The esteemed Greek composer Evangelos Odysseas Papathanassiou, best known to the world by his stage name of Vangelis has sadly passed away aged 79.

A self-taught musician, although Vangelis found fame as the keyboard player of prog rockers APHRODITE’S CHILD who were fronted by Demis Roussos, he first became known in Greece for writing a song called ‘Summer Dream’ which featured in the 1968 film ‘Operation Apollo’. While a member of APHRODITE’S CHILD, he composed a number of soundtracks including ‘L’Apocalypse des Animaux’ which accompanied a 1970 French documentary series directed by Frédéric Rossif.

After APHRODITE’S CHILD disbanded, Vangelis was invited by Jon Anderson to join YES to replace Rick Wakeman. Although he opted for what was to become a remarkable solo career, it was the beginning of a friendship that would lead to occasional collaborations and later, three unlikely hit singles in ‘I Hear You Now’, ‘I’ll Find My Way Home’ and ‘State Of Independence’.

Releasing his first album ‘Earth’ as Vangelis in 1973, his style involved him playing virtually everything including guitar, various ethnic instruments, drums and percussion. Relocating to London, he established his iconic Nemo Studios complex near Marble Arch. There he recorded 1975’s ‘Heaven & Hell’ to start what was to be a series of imperial albums. 1976 saw Vangelis’ first space themed long player ‘Albedo 0.39’, the key track of which was the cosmic ‘Pulstar’ whose stabby synth lines were later sampled by Gary Numan for the song ‘Strange Charm’ in 1986.

Vangelis’ wider breakthrough came with the 1977 album ‘Spiral’ and it was here that he debuted the Yamaha CS80. An incredibly complex synthesizer, the CS80 boasted a ribbon controller which allowed for the application of pitch-bends and glissandos polyphonically, while also boasting velocity-sensitive and after-touch qualities. He put these to effective use on ‘To The Unknown Man’, a three part piece over nine minutes which was to become one of his most captivating recordings. But while much of Vangelis’ work possessed a sedate symphonic quality, he proved he could funk it with the best of them on ‘Dervish D’, which utilised a spinning Roland System 100 sequencer core with a brilliantly played jazz-inflected solo.

In 1979, Vangelis was to present his best work yet in ‘China’; although he had not visited the country at the time of record, he became fascinated by its people and culture while observing a connection between ethnic Greek and Chinese music. Using traditional instruments and compositional styles alongside ring modulated synthesizers, ‘The Tao Of Love’ was to be the album’s centrepiece.

Vangelis was continuing to make his name in soundtracks and ‘Opéra Sauvage’ featuring the mighty ‘Hymn’ was to become his most successful album in the US to date. However, it was in 1981 with ‘Chariots of Fire’, the David Puttnam produced movie which told the story of two British athletes at the 1924 Paris Olympics that set him towards a lucrative career in cinema. Composed after watching three run throughs, the film’s opening ‘Titles’ with its iconic six note melodic phrase became an international hit single. The soundtrack won an Oscar for Best Original Music Score.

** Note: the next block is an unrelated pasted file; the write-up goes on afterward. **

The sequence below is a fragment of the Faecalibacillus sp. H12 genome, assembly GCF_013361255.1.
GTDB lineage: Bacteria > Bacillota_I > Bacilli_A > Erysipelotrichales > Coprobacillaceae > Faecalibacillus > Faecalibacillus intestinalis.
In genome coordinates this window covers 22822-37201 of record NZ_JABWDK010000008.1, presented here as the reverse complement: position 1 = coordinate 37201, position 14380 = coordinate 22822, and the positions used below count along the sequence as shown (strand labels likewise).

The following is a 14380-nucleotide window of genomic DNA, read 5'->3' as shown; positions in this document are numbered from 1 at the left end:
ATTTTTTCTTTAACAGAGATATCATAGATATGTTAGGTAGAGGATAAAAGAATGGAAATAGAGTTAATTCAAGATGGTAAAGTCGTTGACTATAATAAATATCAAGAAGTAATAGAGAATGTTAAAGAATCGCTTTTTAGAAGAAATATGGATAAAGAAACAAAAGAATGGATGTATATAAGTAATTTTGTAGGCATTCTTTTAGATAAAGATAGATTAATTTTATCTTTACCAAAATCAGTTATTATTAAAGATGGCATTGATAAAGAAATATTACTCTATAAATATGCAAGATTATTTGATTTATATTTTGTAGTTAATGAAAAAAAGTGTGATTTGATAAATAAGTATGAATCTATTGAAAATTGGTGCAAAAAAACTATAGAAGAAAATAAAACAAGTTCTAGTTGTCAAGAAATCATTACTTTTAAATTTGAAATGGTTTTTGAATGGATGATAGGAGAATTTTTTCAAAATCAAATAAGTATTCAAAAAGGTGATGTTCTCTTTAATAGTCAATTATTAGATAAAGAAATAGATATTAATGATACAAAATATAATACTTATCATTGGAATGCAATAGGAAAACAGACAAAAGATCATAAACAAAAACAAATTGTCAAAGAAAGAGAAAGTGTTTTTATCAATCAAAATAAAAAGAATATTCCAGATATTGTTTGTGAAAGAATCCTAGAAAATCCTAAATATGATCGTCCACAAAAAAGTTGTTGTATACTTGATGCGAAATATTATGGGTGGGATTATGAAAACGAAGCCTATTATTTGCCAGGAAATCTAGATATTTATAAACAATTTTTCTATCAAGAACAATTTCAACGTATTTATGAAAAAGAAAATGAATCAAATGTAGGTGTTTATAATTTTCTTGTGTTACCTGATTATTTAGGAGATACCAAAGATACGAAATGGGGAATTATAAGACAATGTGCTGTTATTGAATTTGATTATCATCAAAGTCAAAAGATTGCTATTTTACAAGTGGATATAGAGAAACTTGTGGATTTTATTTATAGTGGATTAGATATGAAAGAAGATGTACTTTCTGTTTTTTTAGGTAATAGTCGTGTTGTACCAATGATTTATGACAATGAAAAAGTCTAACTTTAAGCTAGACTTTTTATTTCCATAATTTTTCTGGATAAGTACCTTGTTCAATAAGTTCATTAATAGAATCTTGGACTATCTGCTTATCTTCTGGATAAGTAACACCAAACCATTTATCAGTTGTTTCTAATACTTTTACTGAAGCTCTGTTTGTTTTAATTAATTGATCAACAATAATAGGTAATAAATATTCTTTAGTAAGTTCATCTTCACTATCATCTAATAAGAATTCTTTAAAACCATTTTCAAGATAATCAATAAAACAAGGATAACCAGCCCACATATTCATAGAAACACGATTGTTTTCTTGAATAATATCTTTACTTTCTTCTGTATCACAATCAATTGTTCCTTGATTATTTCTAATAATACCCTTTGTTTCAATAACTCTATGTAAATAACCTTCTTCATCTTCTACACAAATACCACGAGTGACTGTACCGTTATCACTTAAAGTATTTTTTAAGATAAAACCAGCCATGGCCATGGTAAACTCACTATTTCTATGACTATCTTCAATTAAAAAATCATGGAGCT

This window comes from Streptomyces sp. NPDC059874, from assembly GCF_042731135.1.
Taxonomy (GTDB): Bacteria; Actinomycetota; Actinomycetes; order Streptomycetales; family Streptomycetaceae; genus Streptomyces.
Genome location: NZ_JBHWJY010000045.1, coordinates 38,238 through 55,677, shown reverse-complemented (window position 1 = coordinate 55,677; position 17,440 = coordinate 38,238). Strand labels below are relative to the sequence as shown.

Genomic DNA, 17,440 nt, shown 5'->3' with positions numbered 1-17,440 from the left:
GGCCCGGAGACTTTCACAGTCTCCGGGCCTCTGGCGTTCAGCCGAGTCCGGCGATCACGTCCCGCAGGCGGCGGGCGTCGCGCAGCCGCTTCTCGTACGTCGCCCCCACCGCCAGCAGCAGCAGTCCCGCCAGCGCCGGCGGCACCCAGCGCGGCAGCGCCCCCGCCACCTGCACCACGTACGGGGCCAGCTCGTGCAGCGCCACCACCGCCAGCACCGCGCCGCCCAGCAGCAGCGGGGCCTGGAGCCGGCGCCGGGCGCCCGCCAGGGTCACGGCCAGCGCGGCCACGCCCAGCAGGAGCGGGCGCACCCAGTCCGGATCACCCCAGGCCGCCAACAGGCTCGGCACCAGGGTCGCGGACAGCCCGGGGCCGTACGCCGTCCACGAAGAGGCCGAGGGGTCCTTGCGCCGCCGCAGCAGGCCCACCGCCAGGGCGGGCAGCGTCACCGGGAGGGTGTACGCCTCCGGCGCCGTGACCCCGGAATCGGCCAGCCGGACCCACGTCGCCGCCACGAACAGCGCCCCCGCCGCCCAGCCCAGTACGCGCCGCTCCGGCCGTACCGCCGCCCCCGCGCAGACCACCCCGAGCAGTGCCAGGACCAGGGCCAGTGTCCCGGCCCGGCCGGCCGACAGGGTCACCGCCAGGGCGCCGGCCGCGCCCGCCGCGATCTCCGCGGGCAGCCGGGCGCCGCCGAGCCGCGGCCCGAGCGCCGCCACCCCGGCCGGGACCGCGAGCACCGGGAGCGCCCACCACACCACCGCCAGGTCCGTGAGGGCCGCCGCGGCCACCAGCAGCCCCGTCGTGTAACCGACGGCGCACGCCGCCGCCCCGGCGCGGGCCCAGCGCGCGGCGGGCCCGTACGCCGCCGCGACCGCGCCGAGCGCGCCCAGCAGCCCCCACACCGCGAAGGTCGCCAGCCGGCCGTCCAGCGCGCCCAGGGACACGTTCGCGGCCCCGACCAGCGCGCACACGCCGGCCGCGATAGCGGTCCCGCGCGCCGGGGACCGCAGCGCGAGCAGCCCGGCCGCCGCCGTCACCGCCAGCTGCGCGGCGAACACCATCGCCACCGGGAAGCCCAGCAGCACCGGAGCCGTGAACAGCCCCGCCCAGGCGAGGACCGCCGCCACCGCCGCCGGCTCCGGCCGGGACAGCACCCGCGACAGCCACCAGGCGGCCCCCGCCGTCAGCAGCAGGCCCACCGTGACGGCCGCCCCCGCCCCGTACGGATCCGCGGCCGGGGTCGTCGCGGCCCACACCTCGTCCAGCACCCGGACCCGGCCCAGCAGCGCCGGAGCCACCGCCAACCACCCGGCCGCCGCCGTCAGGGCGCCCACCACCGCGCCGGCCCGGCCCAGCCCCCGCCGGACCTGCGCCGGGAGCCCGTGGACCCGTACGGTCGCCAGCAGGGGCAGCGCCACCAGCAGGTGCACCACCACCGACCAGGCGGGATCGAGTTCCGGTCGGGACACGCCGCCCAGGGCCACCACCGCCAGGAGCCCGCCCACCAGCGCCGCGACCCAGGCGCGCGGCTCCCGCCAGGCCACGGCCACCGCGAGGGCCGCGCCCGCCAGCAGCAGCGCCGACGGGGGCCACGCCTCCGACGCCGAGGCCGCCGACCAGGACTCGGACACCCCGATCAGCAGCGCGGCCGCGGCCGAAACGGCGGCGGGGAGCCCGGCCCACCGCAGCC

His next soundtrack for 1982’s ‘Blade Runner’ was to be his most celebrated work but also most troubled. Capturing the futuristic dystopian unsettlement of the story based on Philip K Dick’s ‘Do Androids Dream of Electric Sheep?’, although nominated for a BAFTA and Golden Globe as Best Original Score, Vangelis felt unable to issue a soundtrack album at the time of the film’s release due to creative differences with director Ridley Scott.

The magnificent ‘End Titles’ would not appear until 1989’s ‘Themes’ compilation, while the 1994 ‘Blade Runner’ album omitted much of the original music that appeared with previously unheard tracks such as ‘Rachel’s Song’ featuring the voice of Mary Hopkin now included; the evocative piece was later sampled by THE FUTURE SOUND OF LONDON for their single ‘My Kingdom’.

Rarely giving interviews, Vangelis’ preference for low profile made him an ideal film composer with ‘Missing’, ‘Antarctica’, ‘Bounty’, ‘Bitter Moon’, ‘The Plague’, ‘1492: Conquest of Paradise’, ‘Alexander’ and ‘Twilight of Shadows’ among his other movie credits.

Vangelis adopted a more classical approach on ‘El Greco’, ‘Mythodea – Music for the NASA Mission: 2001 Mars Odyssey’ and ‘The 2002 FIFA World Cup Official Anthem’ but following an inspirational video call with Dutch astronaut André Kuipers from the International Space Station, 2016’s ‘Rosetta’ saw a return to the electronic music to celebrate the European Space Agency probe launched in 2004 to perform a detailed study of comet 67P while flying past Mars and several asteroids along the way.

‘Nocturne: The Piano Album’ from 2019 was another recording inspired by Vangelis’ passion for space, while his final album ‘Juno to Jupiter’ in 2021 continued the theme with a work inspired by NASA’s mission with the Juno space probe to explore Jupiter, featuring opera star Angela Gheorghiu as the “voice” of Juno.

Vangelis leaves behind a vast legacy with some of the best electronic instrumental music ever recorded.

Text by Chi Ming Lai
19th May 2022